During the final three days of the 1999 Parliament, a remarkable group came together. Some 450 persons took part in a four-stage process dedicated to imagining and describing concrete action projects to be implemented around the world.

Most participants found the process stimulating and richly productive. Over 200 new project ideas were generated. CPWR staff are now preparing a formal report to Assembly members.

CPWR is committed to working with Assembly members and with interested communities, groups, and individuals to assist in the realization of as many as possible of the ideas generated at the Assembly. Our primary contribution will be in the area of networking. We will endeavor to link groups working on or interested in similar projects. We will seek ways to link project ideas and outlines with individuals, groups, and communities interested in bringing them to life. Finally, we will track operating projects and provide information on their progress to the Parliament community. These projects will be added to the roster of Gifts of Service to the World honored at the 1999 Parliament. A complete listing of Gifts will be available on our website. 


The Process

The Parliament Assembly is not a deliberative, legislative, or delegated body. Its sessions did not offer a forum for speeches, formal resolutions, or political action. Instead, it operated as a forum in which participants engaged with each other in a series of four small working groups:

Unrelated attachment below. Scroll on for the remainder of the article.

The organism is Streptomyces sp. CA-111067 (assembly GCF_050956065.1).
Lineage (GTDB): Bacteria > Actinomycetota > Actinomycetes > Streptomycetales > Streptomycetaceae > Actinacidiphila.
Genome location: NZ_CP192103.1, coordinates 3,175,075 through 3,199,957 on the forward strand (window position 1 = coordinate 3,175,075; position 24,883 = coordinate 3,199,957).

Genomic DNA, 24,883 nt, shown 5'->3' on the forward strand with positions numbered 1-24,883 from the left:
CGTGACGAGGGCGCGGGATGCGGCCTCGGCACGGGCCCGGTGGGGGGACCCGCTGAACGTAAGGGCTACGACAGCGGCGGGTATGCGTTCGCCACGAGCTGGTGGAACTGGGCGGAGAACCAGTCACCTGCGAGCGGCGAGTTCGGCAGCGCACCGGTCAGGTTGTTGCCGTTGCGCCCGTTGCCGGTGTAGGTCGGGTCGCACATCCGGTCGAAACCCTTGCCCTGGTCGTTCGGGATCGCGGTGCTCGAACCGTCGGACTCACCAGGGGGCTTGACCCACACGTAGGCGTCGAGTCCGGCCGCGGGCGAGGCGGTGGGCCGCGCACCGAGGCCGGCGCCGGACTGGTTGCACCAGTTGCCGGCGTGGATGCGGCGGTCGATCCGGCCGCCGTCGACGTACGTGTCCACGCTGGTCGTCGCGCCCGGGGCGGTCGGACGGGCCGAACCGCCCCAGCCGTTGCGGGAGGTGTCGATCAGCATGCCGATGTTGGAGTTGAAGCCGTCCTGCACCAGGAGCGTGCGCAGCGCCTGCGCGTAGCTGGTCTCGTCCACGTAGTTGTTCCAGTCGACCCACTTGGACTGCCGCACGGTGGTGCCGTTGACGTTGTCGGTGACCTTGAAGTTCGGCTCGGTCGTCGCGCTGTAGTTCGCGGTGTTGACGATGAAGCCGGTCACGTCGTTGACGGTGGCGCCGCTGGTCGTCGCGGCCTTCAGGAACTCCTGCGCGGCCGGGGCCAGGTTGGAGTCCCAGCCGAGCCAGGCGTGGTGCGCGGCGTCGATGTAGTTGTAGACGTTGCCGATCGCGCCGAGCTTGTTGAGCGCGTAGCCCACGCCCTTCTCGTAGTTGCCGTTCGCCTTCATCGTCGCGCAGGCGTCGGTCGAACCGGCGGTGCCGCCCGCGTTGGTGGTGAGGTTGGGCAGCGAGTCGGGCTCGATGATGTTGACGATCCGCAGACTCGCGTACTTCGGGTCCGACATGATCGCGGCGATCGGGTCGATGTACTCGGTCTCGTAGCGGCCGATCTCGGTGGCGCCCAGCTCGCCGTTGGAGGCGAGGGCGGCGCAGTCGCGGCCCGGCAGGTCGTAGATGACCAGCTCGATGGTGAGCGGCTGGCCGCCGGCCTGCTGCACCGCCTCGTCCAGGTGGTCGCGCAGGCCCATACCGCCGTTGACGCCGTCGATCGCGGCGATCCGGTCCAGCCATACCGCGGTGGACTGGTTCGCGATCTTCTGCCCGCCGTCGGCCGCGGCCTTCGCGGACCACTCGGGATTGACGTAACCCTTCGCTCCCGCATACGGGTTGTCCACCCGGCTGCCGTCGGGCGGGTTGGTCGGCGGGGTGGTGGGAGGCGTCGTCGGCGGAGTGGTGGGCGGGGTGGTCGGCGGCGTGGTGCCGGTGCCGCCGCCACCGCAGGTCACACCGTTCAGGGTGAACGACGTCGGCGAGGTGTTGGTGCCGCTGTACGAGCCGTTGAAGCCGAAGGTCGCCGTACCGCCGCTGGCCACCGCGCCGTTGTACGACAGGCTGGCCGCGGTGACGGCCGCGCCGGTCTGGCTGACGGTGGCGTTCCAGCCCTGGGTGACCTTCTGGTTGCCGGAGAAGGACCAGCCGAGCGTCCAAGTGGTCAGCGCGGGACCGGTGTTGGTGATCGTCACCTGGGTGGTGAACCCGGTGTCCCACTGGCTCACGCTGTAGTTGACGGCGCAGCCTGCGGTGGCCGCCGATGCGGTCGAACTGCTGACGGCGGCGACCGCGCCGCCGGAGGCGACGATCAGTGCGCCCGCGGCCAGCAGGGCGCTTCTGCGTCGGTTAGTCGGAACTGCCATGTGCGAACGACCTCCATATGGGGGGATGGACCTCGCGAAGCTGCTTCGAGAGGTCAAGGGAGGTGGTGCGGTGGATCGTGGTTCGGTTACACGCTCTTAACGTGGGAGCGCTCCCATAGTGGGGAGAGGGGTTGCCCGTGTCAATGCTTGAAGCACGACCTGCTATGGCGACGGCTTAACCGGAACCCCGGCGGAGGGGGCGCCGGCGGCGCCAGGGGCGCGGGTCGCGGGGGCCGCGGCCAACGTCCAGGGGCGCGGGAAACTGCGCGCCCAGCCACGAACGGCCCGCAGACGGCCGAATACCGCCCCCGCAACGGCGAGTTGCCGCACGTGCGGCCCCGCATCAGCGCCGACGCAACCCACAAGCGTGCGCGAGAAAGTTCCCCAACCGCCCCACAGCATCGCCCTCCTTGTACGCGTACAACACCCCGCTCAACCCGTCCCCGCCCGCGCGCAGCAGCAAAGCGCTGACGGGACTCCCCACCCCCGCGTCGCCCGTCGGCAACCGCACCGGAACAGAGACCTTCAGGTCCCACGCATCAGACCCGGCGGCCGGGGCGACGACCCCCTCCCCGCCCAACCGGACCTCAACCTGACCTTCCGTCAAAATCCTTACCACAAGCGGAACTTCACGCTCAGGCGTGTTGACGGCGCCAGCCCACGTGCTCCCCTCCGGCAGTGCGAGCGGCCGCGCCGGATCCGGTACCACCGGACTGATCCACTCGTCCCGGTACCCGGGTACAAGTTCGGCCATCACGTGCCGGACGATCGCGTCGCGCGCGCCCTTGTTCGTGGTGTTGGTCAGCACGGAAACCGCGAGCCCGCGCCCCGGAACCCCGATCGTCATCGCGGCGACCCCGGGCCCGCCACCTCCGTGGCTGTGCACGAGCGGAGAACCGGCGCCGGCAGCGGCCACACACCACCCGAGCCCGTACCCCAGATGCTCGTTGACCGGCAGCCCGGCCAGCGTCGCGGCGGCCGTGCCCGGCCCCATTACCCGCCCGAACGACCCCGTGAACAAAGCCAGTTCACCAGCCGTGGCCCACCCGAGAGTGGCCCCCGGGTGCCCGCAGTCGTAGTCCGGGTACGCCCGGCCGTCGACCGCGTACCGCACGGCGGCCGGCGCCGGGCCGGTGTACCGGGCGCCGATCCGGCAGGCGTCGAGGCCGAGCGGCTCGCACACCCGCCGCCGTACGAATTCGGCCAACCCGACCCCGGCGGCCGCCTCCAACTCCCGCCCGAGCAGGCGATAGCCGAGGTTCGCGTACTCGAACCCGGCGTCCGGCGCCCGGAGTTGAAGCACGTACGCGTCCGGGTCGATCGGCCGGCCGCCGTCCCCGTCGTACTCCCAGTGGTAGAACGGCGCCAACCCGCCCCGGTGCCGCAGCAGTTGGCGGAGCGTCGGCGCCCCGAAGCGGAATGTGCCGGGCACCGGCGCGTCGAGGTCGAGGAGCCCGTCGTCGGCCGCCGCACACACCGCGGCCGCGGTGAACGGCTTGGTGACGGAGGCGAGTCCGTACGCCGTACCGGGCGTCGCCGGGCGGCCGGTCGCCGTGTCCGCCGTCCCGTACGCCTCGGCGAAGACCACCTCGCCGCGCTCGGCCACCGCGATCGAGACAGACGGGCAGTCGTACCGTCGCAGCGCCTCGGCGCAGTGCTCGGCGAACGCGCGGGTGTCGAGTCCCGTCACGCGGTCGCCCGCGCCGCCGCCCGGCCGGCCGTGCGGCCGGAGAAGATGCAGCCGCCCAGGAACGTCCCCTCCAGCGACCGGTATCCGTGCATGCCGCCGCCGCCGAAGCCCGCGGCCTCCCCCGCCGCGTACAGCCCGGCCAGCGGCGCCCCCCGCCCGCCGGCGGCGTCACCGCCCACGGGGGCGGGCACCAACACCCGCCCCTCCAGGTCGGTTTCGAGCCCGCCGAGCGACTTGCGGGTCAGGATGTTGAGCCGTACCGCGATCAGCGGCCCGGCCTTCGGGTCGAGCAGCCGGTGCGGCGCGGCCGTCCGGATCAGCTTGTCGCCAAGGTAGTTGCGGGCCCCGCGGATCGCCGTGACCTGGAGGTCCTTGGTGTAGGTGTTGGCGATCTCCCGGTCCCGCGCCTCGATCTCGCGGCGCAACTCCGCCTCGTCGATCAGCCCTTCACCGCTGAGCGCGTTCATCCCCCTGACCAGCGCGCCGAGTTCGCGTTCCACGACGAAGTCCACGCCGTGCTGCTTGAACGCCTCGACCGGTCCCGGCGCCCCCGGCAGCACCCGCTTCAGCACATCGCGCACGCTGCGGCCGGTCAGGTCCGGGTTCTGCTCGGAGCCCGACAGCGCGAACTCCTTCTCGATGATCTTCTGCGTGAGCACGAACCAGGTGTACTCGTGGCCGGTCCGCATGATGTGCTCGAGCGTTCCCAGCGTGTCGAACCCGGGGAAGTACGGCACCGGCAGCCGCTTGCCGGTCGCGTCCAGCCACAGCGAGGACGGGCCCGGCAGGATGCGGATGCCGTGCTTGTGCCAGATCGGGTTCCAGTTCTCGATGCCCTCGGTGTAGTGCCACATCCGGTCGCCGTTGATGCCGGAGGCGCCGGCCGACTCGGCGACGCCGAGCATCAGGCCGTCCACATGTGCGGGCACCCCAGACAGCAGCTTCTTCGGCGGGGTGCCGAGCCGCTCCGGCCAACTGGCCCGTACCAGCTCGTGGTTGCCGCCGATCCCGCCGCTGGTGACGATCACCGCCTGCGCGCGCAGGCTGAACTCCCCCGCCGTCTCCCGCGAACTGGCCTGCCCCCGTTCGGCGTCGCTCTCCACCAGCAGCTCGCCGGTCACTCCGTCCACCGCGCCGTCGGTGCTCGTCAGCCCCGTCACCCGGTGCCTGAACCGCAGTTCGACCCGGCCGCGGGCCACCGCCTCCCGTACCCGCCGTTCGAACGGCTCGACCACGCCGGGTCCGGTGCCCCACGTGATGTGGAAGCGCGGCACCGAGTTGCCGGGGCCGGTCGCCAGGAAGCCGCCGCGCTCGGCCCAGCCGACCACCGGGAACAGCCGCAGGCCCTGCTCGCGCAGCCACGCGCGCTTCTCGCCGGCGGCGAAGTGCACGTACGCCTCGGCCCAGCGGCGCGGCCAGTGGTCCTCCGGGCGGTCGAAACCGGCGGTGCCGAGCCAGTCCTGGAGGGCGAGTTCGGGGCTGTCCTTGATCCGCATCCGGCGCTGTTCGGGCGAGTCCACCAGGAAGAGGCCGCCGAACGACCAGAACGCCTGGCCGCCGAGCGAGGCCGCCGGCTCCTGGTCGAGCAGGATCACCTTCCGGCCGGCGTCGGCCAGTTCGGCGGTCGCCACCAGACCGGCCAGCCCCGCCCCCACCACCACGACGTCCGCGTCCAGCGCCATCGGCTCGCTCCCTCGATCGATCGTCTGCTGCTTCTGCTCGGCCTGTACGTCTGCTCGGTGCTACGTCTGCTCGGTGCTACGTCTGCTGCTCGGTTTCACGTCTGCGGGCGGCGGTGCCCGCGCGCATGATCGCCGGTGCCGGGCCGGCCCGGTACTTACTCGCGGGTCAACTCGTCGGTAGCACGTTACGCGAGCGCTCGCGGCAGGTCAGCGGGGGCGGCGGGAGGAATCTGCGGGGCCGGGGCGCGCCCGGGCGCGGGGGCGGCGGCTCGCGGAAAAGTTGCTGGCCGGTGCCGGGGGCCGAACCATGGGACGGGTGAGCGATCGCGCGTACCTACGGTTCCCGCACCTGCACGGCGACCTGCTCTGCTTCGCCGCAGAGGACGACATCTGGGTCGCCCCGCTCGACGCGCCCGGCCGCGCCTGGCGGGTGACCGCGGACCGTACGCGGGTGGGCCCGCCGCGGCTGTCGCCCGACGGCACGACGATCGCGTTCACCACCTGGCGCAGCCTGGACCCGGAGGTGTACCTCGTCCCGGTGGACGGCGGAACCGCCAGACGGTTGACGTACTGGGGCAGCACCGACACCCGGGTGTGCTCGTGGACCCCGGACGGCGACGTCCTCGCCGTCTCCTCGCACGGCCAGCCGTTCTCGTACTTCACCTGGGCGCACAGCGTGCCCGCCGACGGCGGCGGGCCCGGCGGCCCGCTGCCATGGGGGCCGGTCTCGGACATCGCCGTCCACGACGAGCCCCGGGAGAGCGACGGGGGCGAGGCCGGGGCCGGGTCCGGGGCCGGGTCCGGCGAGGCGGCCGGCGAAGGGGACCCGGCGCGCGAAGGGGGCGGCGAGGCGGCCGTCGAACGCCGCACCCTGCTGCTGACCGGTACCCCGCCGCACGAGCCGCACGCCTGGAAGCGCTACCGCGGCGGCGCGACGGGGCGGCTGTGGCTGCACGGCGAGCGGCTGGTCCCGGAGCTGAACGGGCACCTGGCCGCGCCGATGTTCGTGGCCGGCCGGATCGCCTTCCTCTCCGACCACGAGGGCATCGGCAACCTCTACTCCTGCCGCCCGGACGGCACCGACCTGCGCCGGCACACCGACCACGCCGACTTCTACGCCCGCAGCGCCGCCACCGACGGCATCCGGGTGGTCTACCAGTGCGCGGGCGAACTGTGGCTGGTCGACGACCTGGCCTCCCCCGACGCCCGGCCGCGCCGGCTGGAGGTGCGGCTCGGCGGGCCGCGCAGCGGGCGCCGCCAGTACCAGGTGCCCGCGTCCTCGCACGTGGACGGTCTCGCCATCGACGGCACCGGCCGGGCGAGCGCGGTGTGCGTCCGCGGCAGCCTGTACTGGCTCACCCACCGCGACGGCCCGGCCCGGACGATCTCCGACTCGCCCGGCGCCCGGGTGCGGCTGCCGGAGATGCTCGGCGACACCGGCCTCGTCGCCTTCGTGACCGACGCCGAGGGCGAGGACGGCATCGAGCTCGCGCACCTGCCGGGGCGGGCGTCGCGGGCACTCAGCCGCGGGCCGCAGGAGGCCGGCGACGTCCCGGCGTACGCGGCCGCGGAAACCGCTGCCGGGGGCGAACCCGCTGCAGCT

Session One: Religious and Spiritual Perspectives on the Call

Session Two: Engaging the Guiding Institutions

Session Three: Addressing the Critical Issues

Session Four: Projects of Hope and Service

These sessions marked the beginning of a process of creative engagement between religious and spiritual communities and the other Guiding Institutions, a process that will be monitored and assisted over the next several years by the Council for a Parliament of the World’s Religions.

At the 1999 Assembly, Members—persons representing the variety of the world’s religious and spiritual traditions—were joined by Participating Observers—persons representing other Guiding Institutions (government, business, education, arts and media, science and medicine, international intergovernmental organizations, and the organizations of civil society). In addition, over 25 young persons representing the Next Generation group at the 1999 Parliament took part. All participants in the Assembly had equal standing in the process.